"Oh no, it's not at all too late," Department of Health and Human Services Epidemiologist Dr. Zack Moore said. "We have every reason to believe that this will go on for quite some time and people have plenty of time to get protection from the vaccine."
The Centers for Disease Control says the swine flu is spiking across the country and with the regular flu season around the corner there are good reasons to get vaccinated.
"We expect to see a lot more severe illness and a lot more death as well," Moore said. "That's not because this disease is more severe. It's just because a lot more people are going to be infected with it than would be infected during a normal flu season."
It's a lesson Laura Whayne's family learned the hard way.
She said she thought her son Hayden was sick from a surgical procedure he had done, but instead he tested positive for H1N1 and it just got worse from there.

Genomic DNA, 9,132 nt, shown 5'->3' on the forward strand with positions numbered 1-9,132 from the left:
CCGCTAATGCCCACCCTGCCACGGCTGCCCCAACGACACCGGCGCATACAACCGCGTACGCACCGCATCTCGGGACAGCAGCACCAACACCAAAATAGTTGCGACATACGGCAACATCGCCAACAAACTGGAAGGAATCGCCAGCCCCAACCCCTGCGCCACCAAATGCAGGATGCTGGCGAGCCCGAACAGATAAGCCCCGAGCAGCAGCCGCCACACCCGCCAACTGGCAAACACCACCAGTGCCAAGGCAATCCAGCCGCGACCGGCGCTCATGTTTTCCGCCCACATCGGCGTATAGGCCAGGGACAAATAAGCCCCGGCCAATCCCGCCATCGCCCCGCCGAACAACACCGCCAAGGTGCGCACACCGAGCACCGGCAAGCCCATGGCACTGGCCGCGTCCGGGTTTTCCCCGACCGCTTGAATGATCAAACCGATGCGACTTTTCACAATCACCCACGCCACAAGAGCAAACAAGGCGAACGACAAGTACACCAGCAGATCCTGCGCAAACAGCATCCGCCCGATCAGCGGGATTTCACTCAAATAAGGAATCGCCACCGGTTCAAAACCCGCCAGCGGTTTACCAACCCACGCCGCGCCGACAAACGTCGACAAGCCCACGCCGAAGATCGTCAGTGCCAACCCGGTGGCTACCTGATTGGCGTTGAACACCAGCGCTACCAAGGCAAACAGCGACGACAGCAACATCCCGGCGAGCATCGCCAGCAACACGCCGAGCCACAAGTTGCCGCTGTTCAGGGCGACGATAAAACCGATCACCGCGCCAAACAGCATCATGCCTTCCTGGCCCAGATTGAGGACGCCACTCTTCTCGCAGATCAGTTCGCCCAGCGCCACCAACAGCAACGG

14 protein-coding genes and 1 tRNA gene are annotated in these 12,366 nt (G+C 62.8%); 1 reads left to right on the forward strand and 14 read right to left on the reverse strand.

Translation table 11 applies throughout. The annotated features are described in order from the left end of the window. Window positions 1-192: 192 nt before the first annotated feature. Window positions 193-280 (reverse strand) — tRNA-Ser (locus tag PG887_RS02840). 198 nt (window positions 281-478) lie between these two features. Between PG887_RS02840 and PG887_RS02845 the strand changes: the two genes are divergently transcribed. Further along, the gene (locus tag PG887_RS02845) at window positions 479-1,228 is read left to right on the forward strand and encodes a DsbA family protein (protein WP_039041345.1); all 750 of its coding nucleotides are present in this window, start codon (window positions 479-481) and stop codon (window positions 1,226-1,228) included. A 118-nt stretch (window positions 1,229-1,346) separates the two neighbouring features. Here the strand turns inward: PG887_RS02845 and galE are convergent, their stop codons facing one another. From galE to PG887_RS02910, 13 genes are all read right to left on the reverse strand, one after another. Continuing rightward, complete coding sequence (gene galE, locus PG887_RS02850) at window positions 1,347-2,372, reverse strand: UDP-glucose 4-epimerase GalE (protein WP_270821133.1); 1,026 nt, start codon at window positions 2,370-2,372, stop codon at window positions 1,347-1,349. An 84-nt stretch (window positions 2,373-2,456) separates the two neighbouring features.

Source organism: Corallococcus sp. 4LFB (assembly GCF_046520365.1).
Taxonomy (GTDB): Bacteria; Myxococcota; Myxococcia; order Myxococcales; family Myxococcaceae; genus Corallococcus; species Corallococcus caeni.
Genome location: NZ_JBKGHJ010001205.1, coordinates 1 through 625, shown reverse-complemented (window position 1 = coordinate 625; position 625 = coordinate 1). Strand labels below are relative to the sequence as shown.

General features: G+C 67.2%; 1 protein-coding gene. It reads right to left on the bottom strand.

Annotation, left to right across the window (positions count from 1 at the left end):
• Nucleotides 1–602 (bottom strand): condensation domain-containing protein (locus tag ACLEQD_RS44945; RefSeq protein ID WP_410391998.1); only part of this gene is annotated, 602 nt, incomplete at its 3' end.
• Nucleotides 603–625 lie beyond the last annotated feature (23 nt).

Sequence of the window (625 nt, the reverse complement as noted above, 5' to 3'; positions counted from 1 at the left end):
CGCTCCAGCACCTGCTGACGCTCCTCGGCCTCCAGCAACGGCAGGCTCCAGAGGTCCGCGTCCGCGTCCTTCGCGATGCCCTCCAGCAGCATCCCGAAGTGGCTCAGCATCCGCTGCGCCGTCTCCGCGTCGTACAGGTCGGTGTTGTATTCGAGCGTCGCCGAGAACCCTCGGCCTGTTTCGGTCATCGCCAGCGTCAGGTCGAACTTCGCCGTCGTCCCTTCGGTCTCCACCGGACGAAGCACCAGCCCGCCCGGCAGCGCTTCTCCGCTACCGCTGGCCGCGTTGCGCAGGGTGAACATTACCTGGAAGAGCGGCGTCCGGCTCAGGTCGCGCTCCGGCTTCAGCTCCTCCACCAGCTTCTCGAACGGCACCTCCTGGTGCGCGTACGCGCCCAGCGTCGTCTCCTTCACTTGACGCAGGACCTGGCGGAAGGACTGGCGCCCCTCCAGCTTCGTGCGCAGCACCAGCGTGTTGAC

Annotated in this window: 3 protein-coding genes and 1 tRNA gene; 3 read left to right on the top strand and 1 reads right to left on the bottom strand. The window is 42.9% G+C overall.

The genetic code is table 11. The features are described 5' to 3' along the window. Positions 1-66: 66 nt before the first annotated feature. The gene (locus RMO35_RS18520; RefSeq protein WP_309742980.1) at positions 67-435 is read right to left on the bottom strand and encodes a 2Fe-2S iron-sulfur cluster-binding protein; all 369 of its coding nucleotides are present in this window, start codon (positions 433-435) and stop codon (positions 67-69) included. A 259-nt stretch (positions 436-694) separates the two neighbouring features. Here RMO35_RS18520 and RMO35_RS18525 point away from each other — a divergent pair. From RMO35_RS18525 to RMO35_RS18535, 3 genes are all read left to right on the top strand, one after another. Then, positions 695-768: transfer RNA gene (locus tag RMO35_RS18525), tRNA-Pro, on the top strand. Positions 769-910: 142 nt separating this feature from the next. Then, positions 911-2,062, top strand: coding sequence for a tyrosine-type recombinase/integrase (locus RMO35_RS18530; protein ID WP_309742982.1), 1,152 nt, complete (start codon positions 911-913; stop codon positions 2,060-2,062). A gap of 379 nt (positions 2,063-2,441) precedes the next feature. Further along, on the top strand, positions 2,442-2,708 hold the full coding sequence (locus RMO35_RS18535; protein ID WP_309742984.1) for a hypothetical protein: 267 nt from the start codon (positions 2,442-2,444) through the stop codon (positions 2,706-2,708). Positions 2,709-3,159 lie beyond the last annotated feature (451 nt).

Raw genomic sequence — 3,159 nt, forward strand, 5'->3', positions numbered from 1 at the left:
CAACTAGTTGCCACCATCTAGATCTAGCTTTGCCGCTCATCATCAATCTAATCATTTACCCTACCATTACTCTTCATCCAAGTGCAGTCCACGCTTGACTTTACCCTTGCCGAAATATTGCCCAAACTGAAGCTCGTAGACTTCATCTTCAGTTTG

"Well I was just in bed, tired and asleep, but I didn't lose my appetite," Hayden Whayne said.
"My husband got sick the night before and developed the symptoms and two hours after the surgeon called to tell me that he had H1N1, (and then) I came down with the symptoms," Laura Whayne said.
It's an experience thousands of families in the Triangle are trying to avoid. But there have also been questions about the safety of the vaccine.
State health officials say they are made exactly the same way as the seasonal flu vaccine and they are safe.
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